Jay's motive in sharing these details is two fold. He wants to help others learn from this tragic event. In addition, Jay is trying to bring attention to the website CaptainJeffBowen.com. On the website you can purchase a t-shirt and/or make a donation, with 100 percent of the proceeds going to Captain Bowen's family. Please give your support.
Firefighter Jay Bettencourt joined the Asheville Fire Department two years prior to the fire at 445 Biltmore. He also spent two years with the Swannanoa Fire Department in Buncombe County, North Carolina.
Jay tells STATter911.com that he is extremely grateful for the support he's received from the citizens of Asheville, his fellow firefighters and the leadership provided by Chief Scott Burnette.
The article below, The Loss of Captain Bowen, Part 1, are Jay's words. They are not the words of a professional writer. They come from a firefighter who watched his friend die. They come from a firefighter who came close to dying himself. There is language in the story that you normally don't see on STATter911.com. Some of you may even be offended by a few of the words. But these are the thoughts and emotions of a firefighter facing the biggest challenge of his life. I wouldn't think for a moment of censoring it. I urge you to read every word of it.
The Loss of Captain Bowen, Part 1
By Firefighter Jay Bettencourt, Asheville Fire Department
The morning of July 28 started like most shifts. We checked in with the crew working off, went over the truck and started cleaning. Before breakfast Rescue 3 responded to a HAZMAT call where we served as the RIT for Engine 11 (one of Asheville’s HAZMAT Company’s). We chuckled and joked through the call unaware of the tragedy that would soon unfold.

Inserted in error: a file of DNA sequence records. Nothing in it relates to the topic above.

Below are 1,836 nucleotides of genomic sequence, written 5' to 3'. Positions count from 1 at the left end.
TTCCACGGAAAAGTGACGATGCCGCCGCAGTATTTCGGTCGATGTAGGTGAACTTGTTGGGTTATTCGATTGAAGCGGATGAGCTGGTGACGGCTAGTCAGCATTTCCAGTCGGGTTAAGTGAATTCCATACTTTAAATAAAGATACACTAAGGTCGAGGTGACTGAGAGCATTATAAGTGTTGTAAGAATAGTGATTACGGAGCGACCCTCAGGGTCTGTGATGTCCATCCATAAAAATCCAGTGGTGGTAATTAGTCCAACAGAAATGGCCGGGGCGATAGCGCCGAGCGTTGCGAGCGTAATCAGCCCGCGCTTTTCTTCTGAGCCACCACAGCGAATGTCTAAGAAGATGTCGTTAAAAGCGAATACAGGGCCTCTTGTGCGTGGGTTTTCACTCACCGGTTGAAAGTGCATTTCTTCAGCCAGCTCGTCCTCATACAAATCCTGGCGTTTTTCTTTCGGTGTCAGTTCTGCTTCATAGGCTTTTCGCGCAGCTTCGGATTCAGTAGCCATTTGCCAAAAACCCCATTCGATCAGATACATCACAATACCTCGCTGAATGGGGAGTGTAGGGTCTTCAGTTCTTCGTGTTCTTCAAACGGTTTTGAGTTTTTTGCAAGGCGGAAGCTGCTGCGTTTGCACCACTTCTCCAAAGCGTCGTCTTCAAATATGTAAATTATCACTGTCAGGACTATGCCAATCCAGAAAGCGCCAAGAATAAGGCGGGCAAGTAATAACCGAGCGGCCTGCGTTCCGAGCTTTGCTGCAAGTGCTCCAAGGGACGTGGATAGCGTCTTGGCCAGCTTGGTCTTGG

Upon returning to Station 3, I went to Ladder 10 for driver training. After driving Ladder 10 for the morning, Larry Morrow told me my truck had been dispatched to a structure fire at 445 Biltmore Ave.
I loaded my gear into my truck and started driving to the fire. I called Jeff, Clint and Brad on the way to get a size-up or real time report about our truck assignment. I got no answer from anyone. I later found out that they were interior on their first bottle. I considered running hot, but thought it better to go routine. I drove past 3 and briefly considered going there; I dismissed this thought and went on to the fire.
Firefighter Jay Bettencourt, Asheville Fire Department.